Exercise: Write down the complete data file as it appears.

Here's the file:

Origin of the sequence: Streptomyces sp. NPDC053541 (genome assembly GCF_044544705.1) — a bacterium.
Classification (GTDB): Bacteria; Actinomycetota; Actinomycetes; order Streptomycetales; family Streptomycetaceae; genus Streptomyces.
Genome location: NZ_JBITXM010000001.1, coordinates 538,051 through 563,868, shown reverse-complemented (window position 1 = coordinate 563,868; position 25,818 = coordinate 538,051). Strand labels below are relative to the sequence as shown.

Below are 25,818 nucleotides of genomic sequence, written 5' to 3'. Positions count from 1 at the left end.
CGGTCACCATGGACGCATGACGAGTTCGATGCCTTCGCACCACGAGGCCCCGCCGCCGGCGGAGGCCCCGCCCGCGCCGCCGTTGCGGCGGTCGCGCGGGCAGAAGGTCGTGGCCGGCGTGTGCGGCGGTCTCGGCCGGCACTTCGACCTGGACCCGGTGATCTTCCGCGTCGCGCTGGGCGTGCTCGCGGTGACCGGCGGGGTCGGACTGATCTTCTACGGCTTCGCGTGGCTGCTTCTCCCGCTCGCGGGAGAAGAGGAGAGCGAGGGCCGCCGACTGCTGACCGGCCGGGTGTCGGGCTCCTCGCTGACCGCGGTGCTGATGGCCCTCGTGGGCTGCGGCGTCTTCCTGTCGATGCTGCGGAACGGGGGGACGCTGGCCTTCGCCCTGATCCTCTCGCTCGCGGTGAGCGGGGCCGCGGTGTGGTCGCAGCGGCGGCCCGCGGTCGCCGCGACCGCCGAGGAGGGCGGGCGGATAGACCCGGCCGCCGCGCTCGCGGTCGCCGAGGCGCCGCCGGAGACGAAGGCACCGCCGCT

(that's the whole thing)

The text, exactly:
Origin of the sequence: Streptomyces sp. NPDC053541 (genome assembly GCF_044544705.1) — a bacterium.
Classification (GTDB): Bacteria; Actinomycetota; Actinomycetes; order Streptomycetales; family Streptomycetaceae; genus Streptomyces.
Genome location: NZ_JBITXM010000001.1, coordinates 538,051 through 563,868, shown reverse-complemented (window position 1 = coordinate 563,868; position 25,818 = coordinate 538,051). Strand labels below are relative to the sequence as shown.

Below are 25,818 nucleotides of genomic sequence, written 5' to 3'. Positions count from 1 at the left end.
CGGTCACCATGGACGCATGACGAGTTCGATGCCTTCGCACCACGAGGCCCCGCCGCCGGCGGAGGCCCCGCCCGCGCCGCCGTTGCGGCGGTCGCGCGGGCAGAAGGTCGTGGCCGGCGTGTGCGGCGGTCTCGGCCGGCACTTCGACCTGGACCCGGTGATCTTCCGCGTCGCGCTGGGCGTGCTCGCGGTGACCGGCGGGGTCGGACTGATCTTCTACGGCTTCGCGTGGCTGCTTCTCCCGCTCGCGGGAGAAGAGGAGAGCGAGGGCCGCCGACTGCTGACCGGCCGGGTGTCGGGCTCCTCGCTGACCGCGGTGCTGATGGCCCTCGTGGGCTGCGGCGTCTTCCTGTCGATGCTGCGGAACGGGGGGACGCTGGCCTTCGCCCTGATCCTCTCGCTCGCGGTGAGCGGGGCCGCGGTGTGGTCGCAGCGGCGGCCCGCGGTCGCCGCGACCGCCGAGGAGGGCGGGCGGATAGACCCGGCCGCCGCGCTCGCGGTCGCCGAGGCGCCGCCGGAGACGAAGGCACCGCCGCT